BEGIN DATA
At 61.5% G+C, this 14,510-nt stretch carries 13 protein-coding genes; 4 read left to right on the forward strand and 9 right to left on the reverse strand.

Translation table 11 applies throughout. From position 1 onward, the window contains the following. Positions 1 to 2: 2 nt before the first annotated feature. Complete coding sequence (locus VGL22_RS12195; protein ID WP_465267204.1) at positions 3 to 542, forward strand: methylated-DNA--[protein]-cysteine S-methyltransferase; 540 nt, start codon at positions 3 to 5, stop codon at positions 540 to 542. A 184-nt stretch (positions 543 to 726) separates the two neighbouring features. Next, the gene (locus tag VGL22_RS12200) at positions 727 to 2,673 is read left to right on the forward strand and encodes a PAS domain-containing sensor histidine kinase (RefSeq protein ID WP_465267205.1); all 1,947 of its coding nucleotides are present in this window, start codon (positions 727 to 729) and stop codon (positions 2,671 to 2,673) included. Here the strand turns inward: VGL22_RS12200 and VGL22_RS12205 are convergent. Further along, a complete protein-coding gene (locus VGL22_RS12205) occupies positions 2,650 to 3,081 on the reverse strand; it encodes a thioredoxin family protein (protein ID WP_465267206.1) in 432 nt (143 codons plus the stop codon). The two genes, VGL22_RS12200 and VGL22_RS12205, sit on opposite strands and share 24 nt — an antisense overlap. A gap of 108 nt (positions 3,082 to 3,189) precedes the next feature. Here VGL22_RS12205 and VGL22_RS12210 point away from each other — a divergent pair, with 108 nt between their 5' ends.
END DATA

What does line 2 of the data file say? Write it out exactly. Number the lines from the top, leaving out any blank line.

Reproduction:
Translation table 11 applies throughout. From position 1 onward, the window contains the following. Positions 1 to 2: 2 nt before the first annotated feature. Complete coding sequence (locus VGL22_RS12195; protein ID WP_465267204.1) at positions 3 to 542, forward strand: methylated-DNA--[protein]-cysteine S-methyltransferase; 540 nt, start codon at positions 3 to 5, stop codon at positions 540 to 542. A 184-nt stretch (positions 543 to 726) separates the two neighbouring features. Next, the gene (locus tag VGL22_RS12200) at positions 727 to 2,673 is read left to right on the forward strand and encodes a PAS domain-containing sensor histidine kinase (RefSeq protein ID WP_465267205.1); all 1,947 of its coding nucleotides are present in this window, start codon (positions 727 to 729) and stop codon (positions 2,671 to 2,673) included. Here the strand turns inward: VGL22_RS12200 and VGL22_RS12205 are convergent. Further along, a complete protein-coding gene (locus VGL22_RS12205) occupies positions 2,650 to 3,081 on the reverse strand; it encodes a thioredoxin family protein (protein ID WP_465267206.1) in 432 nt (143 codons plus the stop codon). The two genes, VGL22_RS12200 and VGL22_RS12205, sit on opposite strands and share 24 nt — an antisense overlap. A gap of 108 nt (positions 3,082 to 3,189) precedes the next feature. Here VGL22_RS12205 and VGL22_RS12210 point away from each other — a divergent pair, with 108 nt between their 5' ends.